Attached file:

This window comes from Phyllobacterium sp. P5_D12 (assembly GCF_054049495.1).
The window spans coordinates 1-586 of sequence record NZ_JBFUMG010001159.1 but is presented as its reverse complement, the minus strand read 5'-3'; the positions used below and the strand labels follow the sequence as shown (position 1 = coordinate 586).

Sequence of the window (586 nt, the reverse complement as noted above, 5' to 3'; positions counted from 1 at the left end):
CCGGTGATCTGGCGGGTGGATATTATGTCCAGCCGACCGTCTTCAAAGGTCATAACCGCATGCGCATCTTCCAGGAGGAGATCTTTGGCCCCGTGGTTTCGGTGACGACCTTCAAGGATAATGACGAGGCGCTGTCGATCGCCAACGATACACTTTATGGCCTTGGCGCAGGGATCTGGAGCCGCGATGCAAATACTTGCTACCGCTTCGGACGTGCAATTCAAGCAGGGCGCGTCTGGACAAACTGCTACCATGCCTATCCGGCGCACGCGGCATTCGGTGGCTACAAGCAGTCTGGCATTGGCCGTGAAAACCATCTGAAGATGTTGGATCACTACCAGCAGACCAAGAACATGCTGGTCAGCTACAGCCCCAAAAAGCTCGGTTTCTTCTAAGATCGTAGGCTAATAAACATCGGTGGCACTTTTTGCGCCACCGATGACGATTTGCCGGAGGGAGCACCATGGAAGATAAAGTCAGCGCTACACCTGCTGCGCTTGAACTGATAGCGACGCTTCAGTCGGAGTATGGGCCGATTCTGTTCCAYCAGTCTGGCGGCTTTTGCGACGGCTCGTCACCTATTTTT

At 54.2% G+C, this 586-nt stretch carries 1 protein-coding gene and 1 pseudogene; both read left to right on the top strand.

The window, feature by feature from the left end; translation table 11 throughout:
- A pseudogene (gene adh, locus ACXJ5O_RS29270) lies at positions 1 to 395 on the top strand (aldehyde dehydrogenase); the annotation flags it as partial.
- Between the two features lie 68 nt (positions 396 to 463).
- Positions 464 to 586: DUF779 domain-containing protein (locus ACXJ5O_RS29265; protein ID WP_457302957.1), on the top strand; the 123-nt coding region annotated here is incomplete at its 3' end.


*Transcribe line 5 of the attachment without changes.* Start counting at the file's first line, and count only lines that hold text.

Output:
At 54.2% G+C, this 586-nt stretch carries 1 protein-coding gene and 1 pseudogene; both read left to right on the top strand.